I’m an asshole at gigs. Occasionally I fall into the trap of believing I know what I’m talking about, so I asked a friend at this show before this band took to the stage “Are they shite?”. He told me they weren’t and that the singer was really good. I took it with a bit of a pinch of salt.

Which turned out to be a totally unnecessary use of condiments because Ursa Mae were not shite. They were really good and in fact had 3 really strong voices in the band. Which is an average of 3 more good voices than the average band. It’s almost greedy when you think about it.

Ursa Mae // photograph by Calum McMillan
Ursa Mae // photograph by Calum McMillan

Distinct voices being utilised in music sounds better than a single voice and it adds a lot of depth to Ursa Mae’s post-hardcore racket. It’s a sound that’s heavier on the melody than it is on….the heavy. Their melodic moments are rich and lush and a lot more mature than many of their peers. But fans of terrible pit dancing need not fear, there’s still more than a few moments of muscular riffing and guttural vocals.

The piano lead ballad “Monsters” was an interesting diversion from the up-tempo nature of the rest of their set. It seems like an experiment that probably pays off more on record than it does live if I’m honest. Losing your good natured, but confrontational, front man to the back of the stage to play the keys does kill the dynamic somewhat.

That being said, the number of lighters in the air was pretty cool. It sounds kinda lame, but it wasn’t.

Ursa Mae don’t come across as the finished deal quite yet, they never seem to sure if they’re invested in being brutal or accessible, but a little fine tuning could see some seriously good song-writing from a group of musicians as talented as this.

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Shows are possibly the best part of being in a band. The logistics of show is possibly the worst part of being a band. Swallows were due to start an 8 day tour last week. Following a disastrous series of events, that will probably happen to every band at some pint that cut to 5, then 3 and then ultimately 2. That being the case, how much could the band expect of a Glasgow show on a rainy and freezing weekday night in March?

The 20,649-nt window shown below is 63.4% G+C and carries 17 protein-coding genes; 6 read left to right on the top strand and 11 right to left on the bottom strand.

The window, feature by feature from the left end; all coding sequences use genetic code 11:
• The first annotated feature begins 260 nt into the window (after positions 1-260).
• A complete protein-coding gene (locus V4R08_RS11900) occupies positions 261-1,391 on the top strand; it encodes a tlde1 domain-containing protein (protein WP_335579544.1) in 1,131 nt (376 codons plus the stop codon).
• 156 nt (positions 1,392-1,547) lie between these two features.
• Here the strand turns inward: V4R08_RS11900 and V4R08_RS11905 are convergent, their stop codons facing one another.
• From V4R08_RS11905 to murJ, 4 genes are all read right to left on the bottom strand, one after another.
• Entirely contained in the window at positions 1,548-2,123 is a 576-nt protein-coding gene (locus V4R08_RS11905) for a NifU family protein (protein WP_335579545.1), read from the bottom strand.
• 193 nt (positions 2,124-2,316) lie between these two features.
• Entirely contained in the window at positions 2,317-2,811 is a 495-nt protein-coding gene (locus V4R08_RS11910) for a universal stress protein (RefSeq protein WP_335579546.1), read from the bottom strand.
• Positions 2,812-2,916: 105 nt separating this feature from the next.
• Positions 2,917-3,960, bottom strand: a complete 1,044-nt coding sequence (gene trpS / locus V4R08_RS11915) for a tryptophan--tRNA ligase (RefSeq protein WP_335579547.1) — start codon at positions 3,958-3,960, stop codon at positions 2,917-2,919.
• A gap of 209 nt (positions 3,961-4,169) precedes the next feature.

As it happened though, it might just have been the best show the band have ever played. So swings and roundabouts and all that. Though, disappointingly they never did follow through on that Busted cover they kept announcing before every song. I feel betrayed.

Swallows // photograph by Calum McMillan
Swallows // photograph by Calum McMillan

Possibly the band’s frenetic live show in Nice ‘n’ Sleazys was fuelled by the frustraion of their continually collapsing plans, or possibly it was just the happiest of accidents. I’m not sure it really matters. For an intense half hour to 40 mins Swallows turned a small basement in the city centre of Glasgow into one of those shows we’re all told exist in the sacred halls of underground alternative music, but that don’t actually come around all that often.

Swallows // photograph by Calum McMillan
Swallows // photograph by Calum McMillan

The harsh reality of most shows is thus: most people there are genuinely really into the music, but beyond the heartfelt cheers at the end of songs, they’re unlikely to get more involved. It’s unimaginable difficult to break that uncertain and self-concious wall between crowd and artist when you’re still this deep underground. Which is why you’re probably just as well just throwing yourself over it and into the crowd.

Crowd surfing in a venue as tight as this isn’t easy. It says a lot about the commitment of this band, and of this crowd, that it happened more than once on Thursday night.

Swallows // photograph by Calum McMillan
Swallows // photograph by Calum McMillan

If all small shows by underground band’s were like this then bands would always be playing to packed sweat boxes instead of their significant others, the sound guy and the bar staff. On the other hand, if every gig was like this then we wouldn’t really understand just how good this gig was.

The underground, particularly in Scotland, is full of incredibly talented artists playing shows, releasing records and haphazardly touring every night of the week. Most of those shows are great and a handful are like this. You should try and go to more of them.

Because if you keep missing shows like this you’re absolutely missing out. And if you missed this show because you were at the money grabbing, choreographed and totally banal bullshit of McBusted you should just feel ashamed. Charlie Simpson isn’t even in that band, and he had the best hair anyway.

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Usually when people write about great gigs they mean gigs that were packed to the rafters with a crowd that are as ravenous as the band throwing themselves about on the stage. The reality is that for most underground artists gigs aren’t like that. You’re playing to the other bands, the promoter, the bar staff and if you’re really lucky your other half who isn’t sick of your music yet.